The intervertebral discs act as shock absorbers during walking, jumping, and running. At points of compression, the discs flatten and bulge out a bit between the vertebrae. The discs are thickest in the lumbar (lower back) and cervical (neck) regions of the vertebral column. As a result of compression and loss of fluid from the gelatinous nucleus pulposus, they flatten somewhat by the end of each day. So, you are probably 1 to 2 centimeters shorter at night than when you awake in the morning.
During the course of a day the discs compress and lose water from their cartilage so that we are a bit shorter at night. While you are sleeping there is less compression and rehydration occurs, so that you are taller when you awaken in the morning. With age, the nucleus pulposus hardens and becomes less elastic. Decrease in vertebral height with age results from bone loss in the vertebral bodies and not a decrease in thickness of the intervertebral discs.
Since intervertebral discs are avascular, the annulus fibrosus and nucleus pulposus rely on blood vessels from the bodies of vertebrae to obtain oxygen and nutrients and remove wastes. Certain stretching exercises, such as yoga, decompress discs and increase general blood circulation, both of which speed up the uptake of oxygen and nutrients by discs and the removal of wastes.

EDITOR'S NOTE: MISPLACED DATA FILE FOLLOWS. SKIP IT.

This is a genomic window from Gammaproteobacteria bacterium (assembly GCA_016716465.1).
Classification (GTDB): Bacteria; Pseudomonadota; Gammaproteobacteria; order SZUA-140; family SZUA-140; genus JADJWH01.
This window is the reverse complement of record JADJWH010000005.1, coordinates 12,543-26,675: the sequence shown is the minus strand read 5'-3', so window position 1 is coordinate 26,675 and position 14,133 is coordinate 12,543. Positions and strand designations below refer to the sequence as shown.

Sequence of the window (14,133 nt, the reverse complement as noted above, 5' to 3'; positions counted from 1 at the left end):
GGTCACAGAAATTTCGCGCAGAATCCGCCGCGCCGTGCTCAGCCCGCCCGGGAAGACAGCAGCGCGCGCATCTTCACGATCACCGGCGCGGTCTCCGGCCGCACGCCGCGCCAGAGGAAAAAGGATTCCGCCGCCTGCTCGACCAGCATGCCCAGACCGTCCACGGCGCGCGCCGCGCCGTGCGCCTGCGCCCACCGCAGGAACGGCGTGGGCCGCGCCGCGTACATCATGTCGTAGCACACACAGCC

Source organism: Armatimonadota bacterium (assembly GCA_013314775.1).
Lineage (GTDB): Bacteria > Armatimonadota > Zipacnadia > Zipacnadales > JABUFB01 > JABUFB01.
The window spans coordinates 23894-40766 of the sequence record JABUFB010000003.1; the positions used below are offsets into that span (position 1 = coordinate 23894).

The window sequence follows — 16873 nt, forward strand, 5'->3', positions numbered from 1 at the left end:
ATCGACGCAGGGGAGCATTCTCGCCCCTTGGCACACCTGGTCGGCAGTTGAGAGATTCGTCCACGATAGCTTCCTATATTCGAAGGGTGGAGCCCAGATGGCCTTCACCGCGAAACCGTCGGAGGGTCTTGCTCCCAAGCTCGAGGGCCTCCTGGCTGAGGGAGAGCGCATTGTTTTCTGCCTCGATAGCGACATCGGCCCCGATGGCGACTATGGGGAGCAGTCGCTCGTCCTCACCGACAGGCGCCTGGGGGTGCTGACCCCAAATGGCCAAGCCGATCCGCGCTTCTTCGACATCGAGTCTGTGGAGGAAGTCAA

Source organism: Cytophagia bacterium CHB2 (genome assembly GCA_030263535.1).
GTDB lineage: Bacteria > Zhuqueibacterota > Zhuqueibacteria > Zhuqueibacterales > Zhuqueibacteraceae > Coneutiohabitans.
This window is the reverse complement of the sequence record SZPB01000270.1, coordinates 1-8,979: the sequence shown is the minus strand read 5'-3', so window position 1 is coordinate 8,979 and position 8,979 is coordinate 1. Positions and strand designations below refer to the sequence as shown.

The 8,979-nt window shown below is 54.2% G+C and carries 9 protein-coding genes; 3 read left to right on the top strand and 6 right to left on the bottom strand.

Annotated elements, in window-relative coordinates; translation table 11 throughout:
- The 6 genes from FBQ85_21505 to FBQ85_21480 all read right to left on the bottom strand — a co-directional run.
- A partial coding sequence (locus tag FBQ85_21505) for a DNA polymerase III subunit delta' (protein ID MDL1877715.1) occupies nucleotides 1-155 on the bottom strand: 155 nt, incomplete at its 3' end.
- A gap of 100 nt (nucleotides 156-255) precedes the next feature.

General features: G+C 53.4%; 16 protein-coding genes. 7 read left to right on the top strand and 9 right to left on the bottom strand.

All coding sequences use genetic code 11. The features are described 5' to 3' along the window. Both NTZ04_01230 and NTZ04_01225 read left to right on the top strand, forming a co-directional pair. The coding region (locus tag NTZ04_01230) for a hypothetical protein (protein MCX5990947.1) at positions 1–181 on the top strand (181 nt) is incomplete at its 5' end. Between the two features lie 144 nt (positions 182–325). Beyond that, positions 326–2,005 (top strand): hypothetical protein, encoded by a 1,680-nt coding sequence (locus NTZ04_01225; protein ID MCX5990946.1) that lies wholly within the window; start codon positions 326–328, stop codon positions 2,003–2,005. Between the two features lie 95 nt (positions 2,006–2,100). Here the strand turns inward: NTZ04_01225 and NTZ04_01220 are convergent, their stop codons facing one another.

The vertebral column, or spine (see Figure 4), physically supports the skull and trunk, allows for their movement, protects the spinal cord and absorbs stresses produced by walking, running, and lifting. It also provides attachment for the limbs, thoracic cage, and postural muscles. Although commonly called the backbone, it consists of not a single bone but a flexible chain of 33 vertebrae with intervertebral discs of fibrocartilage between most of them. The adult vertebral column averages about 71 cm (28 in.) long, with the intervertebral discs accounting for about one-quarter of the length.